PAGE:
Ooops – I did it again.
Westword (Michael Roberts): I am astonished that you’re calling early. Are you sure you’re a musician?
Colin Meloy: Well, where I’m at, it’s 3:30…
WW: So it doesn’t seem that early to you.
CM: And I have a two-year-old son. And I actually kind of take exception to this generalization that people have in their minds that musicians are kind of a lazy lot who lay around all day and party and do drugs all night. I think there are a lot responsible parents and sane people who are just trying to make a living at this.
WW: Well, I don’t know how this plays into that stereotype, or the destruction of it, but I’ve been doing music-related interviews for eighteen years, and you’re in very select company. The only other rock star who called early that I remember off the top of my head was Ted Nugent.
CM: Oh. Okay. But it’s 3:30, dude. It’s the afternoon.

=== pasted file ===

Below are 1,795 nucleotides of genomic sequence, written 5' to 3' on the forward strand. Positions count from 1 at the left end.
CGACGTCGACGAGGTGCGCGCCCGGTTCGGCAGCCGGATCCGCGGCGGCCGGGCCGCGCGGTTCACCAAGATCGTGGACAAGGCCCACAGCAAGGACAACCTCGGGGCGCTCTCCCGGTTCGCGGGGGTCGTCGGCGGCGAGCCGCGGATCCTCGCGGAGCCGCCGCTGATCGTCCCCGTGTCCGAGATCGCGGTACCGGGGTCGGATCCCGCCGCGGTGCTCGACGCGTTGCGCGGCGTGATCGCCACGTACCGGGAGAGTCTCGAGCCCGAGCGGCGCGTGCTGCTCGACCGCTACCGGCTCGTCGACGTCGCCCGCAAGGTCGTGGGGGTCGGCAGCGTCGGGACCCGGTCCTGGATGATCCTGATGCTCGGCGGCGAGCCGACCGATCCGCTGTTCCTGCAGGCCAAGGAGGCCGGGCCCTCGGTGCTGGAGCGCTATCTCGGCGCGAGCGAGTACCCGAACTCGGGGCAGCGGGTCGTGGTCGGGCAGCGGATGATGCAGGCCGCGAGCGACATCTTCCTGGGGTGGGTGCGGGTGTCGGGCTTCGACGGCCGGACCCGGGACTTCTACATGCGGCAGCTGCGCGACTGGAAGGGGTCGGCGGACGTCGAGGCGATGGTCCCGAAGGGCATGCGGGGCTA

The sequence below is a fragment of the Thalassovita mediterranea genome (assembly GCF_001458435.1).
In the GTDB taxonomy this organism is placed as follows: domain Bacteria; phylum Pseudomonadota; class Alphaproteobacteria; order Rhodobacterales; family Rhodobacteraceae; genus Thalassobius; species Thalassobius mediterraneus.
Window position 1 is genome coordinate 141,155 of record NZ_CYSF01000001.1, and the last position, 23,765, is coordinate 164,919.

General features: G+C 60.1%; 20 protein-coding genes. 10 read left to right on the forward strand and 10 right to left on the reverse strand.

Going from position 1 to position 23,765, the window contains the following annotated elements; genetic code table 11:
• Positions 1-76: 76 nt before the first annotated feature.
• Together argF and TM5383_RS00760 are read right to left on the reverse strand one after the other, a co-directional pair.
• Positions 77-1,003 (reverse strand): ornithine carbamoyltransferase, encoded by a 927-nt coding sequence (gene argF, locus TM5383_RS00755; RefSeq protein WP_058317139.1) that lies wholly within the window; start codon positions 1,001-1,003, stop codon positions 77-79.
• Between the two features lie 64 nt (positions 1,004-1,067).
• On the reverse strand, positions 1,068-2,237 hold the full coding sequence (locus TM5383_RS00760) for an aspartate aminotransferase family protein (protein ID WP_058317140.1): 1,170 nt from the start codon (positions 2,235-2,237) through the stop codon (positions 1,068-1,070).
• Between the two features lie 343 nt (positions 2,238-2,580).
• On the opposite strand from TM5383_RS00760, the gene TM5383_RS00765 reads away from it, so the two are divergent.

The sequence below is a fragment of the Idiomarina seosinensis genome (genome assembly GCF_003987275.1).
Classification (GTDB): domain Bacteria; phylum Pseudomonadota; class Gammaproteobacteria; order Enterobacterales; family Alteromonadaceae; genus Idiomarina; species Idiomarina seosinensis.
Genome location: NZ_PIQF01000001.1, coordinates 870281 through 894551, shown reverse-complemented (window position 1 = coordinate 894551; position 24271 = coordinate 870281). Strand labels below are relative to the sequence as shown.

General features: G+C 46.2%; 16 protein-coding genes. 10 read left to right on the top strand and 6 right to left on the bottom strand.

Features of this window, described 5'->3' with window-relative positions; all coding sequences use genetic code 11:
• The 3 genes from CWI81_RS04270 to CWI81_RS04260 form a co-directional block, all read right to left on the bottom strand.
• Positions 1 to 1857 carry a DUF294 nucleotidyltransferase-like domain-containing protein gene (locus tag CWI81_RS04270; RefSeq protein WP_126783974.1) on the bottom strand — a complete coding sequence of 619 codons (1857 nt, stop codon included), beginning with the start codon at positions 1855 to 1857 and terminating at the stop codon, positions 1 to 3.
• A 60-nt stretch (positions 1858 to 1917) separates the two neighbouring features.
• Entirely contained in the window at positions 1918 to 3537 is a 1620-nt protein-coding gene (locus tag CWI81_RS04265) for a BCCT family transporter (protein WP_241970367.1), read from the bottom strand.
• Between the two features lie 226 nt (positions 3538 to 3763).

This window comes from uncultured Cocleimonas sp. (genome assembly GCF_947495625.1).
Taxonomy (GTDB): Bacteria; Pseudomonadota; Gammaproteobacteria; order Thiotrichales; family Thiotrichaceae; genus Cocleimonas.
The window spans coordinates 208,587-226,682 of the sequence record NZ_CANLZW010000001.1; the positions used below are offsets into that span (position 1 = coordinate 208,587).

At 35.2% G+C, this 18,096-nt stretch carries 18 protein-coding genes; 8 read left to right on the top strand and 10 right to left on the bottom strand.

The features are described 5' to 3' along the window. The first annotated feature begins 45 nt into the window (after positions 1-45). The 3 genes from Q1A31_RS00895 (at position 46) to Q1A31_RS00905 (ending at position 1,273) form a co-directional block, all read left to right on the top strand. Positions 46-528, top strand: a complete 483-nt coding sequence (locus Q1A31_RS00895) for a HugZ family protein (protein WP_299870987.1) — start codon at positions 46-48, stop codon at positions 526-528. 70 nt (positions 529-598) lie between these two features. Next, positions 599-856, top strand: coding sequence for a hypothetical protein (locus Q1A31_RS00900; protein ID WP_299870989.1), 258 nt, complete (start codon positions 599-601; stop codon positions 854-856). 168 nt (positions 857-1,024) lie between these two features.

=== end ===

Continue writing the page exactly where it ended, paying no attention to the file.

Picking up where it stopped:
WW: I had the opportunity to interview you back in 2004, when you played the Larimer Lounge. Do you remember that show?
CM: I do.
WW: In a positive way?
CM: It was a fun show, although I remember the promoter was a total dick. We sold out the show, but he was telling us we weren’t, even though I’d been sitting in the van reading a book when I saw one of the promoters put a “Sold Out” sign on the door and start turning people away. So we have actually really bad memories of the Larimer Lounge.
Note: After being told about Meloy’s recollections, AEG Live’s Scott Campbell sent the following statement via e-mail:
The Decemberists story at Larimer was correct. We screwed up their bonus structure to the tune of approx $350. But the next morning, the mistake was identified and the money was sent to their agent that day. I regret that it happened, I learned from it and Larimer hasn’t screwed up a settlement like that since.